Meaning of Labor Day

Meaning of Labor Day

Labor Day is known unofficially as many things.. It can mean the end of summer, the unofficial start of the school year or the last day to wear white...
Labor Day is known unofficially as many things.

It can mean the end of summer, the unofficial start of the school year or the last day to wear white.

But the phrase "Happy Labor Day" can carry a pretty big meaning.

We  talked with some locals about what the more than 100 year holiday means to them.

"Today is a day where we celebrate the workforce in America, a time for families to get together, for picnics.

Cookouts, family, friends and music.. parks all over town were filled with people celebrating the first Monday in September.

"We have a good get together.  We have a big family.  That's what we do here and we've been doing it for the last 20 years."

Labor Day is a creation of the labor movement and is dedicated to the social and economic achievements of American workers.

In other words, it's a thank you for the contributions workers have made, allowing us to have a strong, fair and stable workforce here in the US.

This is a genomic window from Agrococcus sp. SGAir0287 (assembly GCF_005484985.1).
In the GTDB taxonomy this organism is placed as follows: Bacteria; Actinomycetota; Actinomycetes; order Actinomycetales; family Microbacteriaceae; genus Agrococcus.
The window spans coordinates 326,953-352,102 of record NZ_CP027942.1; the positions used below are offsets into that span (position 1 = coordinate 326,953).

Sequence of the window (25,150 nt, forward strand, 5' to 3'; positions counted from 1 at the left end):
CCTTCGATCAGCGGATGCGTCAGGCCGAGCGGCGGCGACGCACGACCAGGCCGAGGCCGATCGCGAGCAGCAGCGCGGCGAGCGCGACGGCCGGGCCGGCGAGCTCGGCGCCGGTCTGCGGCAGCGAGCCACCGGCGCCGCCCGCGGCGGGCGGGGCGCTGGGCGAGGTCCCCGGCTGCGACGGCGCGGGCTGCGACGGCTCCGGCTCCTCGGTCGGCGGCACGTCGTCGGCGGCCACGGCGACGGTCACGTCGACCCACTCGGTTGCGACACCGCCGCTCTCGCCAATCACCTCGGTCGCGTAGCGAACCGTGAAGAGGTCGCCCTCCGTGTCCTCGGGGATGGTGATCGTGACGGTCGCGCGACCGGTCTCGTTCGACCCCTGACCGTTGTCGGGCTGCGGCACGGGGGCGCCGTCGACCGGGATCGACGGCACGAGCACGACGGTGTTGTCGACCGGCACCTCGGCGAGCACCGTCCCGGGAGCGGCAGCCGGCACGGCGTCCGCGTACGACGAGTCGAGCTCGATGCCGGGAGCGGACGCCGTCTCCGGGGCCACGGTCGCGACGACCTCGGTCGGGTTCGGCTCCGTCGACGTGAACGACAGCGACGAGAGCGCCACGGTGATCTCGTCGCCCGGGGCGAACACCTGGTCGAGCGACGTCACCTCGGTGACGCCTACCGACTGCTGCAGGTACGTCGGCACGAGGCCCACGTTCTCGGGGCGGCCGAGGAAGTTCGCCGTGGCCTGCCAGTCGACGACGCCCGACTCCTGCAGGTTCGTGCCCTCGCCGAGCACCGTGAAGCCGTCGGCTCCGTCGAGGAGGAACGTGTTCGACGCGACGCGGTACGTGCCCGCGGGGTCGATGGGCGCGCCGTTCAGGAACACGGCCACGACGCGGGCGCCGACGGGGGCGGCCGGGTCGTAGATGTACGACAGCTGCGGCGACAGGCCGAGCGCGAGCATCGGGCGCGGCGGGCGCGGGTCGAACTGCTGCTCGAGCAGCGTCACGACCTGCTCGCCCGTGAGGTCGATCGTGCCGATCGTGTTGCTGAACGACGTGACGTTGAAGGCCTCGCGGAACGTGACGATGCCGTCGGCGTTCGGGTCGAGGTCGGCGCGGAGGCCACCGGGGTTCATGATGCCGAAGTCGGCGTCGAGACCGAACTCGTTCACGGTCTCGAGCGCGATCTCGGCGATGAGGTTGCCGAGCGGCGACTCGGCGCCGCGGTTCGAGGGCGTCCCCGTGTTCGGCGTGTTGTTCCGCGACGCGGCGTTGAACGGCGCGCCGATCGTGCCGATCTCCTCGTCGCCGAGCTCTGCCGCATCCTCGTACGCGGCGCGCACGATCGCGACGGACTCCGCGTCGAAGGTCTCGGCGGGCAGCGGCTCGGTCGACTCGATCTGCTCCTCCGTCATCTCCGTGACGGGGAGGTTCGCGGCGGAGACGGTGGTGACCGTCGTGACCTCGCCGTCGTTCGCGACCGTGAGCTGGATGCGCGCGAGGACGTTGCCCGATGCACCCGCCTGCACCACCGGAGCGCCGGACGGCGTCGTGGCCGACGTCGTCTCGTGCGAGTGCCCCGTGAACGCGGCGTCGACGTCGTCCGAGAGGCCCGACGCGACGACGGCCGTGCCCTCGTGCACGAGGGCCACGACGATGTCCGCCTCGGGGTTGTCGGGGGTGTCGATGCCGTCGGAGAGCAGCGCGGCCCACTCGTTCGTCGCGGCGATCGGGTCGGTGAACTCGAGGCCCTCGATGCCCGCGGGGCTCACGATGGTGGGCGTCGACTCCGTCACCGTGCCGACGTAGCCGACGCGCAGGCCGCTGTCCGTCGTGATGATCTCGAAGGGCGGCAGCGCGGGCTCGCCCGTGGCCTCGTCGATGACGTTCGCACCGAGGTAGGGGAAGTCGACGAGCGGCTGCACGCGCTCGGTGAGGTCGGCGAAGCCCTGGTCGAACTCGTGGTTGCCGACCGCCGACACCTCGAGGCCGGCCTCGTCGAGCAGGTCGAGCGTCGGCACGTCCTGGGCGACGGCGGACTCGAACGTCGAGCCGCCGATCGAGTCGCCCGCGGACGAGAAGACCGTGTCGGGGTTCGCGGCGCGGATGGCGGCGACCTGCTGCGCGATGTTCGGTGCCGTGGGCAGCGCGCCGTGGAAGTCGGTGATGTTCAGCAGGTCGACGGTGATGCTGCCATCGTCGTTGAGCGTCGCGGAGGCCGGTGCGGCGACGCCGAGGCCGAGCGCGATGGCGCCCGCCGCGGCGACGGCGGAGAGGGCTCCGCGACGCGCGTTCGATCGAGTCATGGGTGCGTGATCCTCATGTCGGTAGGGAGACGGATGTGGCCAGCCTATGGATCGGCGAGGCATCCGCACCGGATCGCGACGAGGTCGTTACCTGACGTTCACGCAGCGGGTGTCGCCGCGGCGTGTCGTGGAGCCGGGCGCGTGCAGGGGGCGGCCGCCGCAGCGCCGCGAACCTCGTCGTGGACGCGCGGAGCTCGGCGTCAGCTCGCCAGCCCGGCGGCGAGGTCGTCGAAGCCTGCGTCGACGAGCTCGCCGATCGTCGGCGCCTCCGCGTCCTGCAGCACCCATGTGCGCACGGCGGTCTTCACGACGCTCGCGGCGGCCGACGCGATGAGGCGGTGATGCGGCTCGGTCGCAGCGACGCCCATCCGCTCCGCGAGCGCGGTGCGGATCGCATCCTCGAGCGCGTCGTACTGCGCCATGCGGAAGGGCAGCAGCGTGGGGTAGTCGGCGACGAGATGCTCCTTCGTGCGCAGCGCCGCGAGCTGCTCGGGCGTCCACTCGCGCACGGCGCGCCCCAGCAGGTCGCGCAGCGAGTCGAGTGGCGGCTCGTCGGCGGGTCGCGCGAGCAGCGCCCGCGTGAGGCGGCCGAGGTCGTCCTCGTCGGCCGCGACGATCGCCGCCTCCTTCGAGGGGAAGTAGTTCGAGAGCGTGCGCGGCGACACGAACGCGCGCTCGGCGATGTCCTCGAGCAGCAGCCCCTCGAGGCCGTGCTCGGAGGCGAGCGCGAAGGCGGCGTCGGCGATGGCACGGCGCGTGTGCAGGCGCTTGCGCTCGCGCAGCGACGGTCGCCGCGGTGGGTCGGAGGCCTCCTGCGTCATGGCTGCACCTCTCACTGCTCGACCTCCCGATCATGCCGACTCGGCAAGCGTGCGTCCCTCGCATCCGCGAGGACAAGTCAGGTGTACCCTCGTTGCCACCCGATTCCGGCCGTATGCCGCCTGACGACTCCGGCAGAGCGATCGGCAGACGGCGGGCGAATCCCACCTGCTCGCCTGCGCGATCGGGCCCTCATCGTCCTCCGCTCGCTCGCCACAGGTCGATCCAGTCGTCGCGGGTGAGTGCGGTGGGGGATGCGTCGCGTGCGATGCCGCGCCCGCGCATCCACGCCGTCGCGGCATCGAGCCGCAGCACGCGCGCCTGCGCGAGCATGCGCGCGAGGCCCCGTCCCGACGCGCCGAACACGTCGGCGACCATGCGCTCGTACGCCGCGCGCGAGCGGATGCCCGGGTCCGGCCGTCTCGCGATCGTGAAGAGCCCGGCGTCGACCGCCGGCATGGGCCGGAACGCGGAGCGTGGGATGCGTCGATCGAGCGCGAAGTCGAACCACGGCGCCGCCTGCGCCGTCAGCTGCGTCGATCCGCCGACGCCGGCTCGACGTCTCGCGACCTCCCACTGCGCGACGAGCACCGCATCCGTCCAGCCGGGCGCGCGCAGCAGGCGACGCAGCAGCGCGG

The President of the Metal Rades Council at Pantex Clarence Rashada says "it's a celebration of all of the beneifts that have been received from our ancestors, our fathers of unions, that have fought for the 40 hour week, "

Fun and food aside, we caught up with several people, including some local labor workers who tell us it may be nice to enjoy an extra day off of work, but it's important to not forget the true meaning of the day.

IAM Local 1255 Educator  Rebecca Kennon says, "well labor day signifies the hard work of machinists, laborers all over the united states in making the workforce safer.

Kennon says being a union worker here in Amarillo insures her brothers and sisters in the labor force a good wage, and allows them the opportunity to educate our community about why the union is important for our workforce.

"Most of us work 7 days a week and we're still working.."

The first Labor Day holiday was celebrated on Tuesday, September 5, 1882, in New York City.

In 1884 the first Monday in September was selected as the holiday, and the Central Labor Union urged similar organizations in other cities to follow the example of New York and celebrate a "workingmen's holiday" on that date.

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